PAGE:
© 2024 KLCC

136 W 8th Ave
Eugene OR 97401

Contact Us

FCC Applications
Play Live Radio
Next Up:
0:00 0:00
Available On Air Stations
Click on a heading to learn more or listen to the show.

What Is The State Of The Visual Arts In Eugene And What Is The Future?

Recorded on: March 25th, 2016

Air Date: March 28th, 2016

Moderator: Otto Poticha, Architect


  • Libby Unthank Tower, artist and chair of the Oregon Arts Commission
  • Charly Swing, artist and director of ArtCity, a multi-disciplinary artists’ studio community
  • Miriam Alexis Jordan, former board member of Jacobs Gallery, Lane Arts Council, DIVA, and former member of City of Eugene Cultural Services Advisory Committee
  • Tina Rinaldi, managing director of University of Oregon Arts & Administration Program

First Questioner:  Fred Crafts, Eugene’s Ambassador for the Arts
Coordinators: Randy Prince and Sandra Bishop

Participants will discuss their perception that community support for the visual arts has declined in the past few years.  Although the visual arts document and reflect our culture, Eugene is one of the largest cities in the US without a publically supported or endowed art museum and visual arts center. They will raise several challenging questions: As a community, are we willing and able to prioritize and support the visual arts as we support the performing arts? Will we continue to rely on the University’s museum as our only art museum? Given their particular missions and priorities, are the UO and private galleries within the city sufficient to display art reflecting the full range of Eugene’s community and culture?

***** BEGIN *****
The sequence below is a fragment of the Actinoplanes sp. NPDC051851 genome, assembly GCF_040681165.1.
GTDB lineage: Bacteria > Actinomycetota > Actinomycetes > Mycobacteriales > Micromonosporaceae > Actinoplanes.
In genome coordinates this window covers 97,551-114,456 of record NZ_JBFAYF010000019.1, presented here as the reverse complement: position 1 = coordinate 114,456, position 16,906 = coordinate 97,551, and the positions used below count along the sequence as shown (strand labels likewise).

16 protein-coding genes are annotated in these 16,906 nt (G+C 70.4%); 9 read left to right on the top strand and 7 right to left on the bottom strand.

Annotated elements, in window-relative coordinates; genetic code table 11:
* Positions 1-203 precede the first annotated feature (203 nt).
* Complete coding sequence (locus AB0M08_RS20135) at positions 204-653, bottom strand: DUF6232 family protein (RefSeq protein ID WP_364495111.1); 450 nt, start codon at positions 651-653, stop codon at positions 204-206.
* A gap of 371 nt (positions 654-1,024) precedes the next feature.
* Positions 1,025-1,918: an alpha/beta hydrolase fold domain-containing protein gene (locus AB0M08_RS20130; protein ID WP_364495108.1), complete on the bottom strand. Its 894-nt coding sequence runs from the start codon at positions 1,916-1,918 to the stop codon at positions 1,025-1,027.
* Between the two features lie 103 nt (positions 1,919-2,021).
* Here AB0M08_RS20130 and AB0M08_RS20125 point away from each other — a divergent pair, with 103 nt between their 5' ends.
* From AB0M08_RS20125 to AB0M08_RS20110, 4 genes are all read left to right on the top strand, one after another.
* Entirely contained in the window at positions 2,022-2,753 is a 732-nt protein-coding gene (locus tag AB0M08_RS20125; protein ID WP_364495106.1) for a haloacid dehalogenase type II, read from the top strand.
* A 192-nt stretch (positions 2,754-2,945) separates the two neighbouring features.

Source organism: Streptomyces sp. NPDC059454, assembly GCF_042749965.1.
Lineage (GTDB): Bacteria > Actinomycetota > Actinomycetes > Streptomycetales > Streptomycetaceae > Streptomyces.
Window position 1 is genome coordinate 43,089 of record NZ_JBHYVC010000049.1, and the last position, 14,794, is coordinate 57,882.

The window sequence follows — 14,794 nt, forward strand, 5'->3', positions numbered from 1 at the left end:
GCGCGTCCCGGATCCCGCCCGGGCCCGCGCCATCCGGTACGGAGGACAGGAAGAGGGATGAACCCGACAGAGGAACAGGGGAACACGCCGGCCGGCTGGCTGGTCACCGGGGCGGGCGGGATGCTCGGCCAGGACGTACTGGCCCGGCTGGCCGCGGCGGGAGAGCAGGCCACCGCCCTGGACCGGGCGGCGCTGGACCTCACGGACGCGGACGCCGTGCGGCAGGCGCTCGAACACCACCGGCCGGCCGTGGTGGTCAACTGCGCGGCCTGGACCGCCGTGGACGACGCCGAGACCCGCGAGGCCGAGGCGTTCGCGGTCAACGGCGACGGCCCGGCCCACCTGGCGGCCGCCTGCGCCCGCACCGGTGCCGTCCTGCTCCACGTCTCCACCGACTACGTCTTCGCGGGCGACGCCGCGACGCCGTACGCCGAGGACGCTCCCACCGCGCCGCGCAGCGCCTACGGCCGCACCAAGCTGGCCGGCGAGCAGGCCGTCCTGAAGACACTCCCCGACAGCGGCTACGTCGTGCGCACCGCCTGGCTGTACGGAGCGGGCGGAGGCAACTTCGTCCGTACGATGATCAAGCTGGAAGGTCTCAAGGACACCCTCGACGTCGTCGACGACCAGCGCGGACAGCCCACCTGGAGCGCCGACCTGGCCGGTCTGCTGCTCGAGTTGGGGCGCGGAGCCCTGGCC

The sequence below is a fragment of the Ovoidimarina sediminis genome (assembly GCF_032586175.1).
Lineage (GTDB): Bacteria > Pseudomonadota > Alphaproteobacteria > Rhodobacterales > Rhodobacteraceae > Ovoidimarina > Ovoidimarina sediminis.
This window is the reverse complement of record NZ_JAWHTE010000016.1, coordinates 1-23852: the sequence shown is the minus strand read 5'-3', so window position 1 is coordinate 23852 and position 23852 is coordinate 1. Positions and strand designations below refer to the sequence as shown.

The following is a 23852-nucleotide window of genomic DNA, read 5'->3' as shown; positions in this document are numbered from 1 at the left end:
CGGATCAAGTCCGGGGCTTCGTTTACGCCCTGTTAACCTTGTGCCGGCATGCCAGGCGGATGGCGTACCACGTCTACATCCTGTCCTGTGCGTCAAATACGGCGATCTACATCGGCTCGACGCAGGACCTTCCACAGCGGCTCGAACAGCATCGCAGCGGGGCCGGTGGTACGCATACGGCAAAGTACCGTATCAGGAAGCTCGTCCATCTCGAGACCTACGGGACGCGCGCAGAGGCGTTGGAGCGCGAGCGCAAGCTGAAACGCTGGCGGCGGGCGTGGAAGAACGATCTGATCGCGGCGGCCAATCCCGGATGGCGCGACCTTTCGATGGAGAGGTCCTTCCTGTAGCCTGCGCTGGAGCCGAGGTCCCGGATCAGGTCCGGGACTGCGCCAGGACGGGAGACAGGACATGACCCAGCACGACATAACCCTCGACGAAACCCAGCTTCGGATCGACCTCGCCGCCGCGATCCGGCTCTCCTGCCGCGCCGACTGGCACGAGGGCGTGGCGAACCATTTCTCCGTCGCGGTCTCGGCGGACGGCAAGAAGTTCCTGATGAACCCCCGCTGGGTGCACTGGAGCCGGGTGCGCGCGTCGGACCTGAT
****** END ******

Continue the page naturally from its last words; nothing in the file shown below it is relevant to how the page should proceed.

Citizens and city government worked together to build the Hult Center for the Performing Arts, which now presents a full schedule of music, theater, and dance performances. The Hult Center also housed the Jacobs Gallery, the only publically supported venue for the visual arts. A partnership between the City and a private non-profit kept the Jacobs going for 18 years, until it abruptly closed in January 2016.

This discussion will characterize the community’s loss in closing the Jacobs Gallery and begin planning a remedy.  When the world comes to Eugene in 2021 to see amazing athletes, how can we ensure they will also find public displays of our amazing artists?

copyright, 2016 KLCC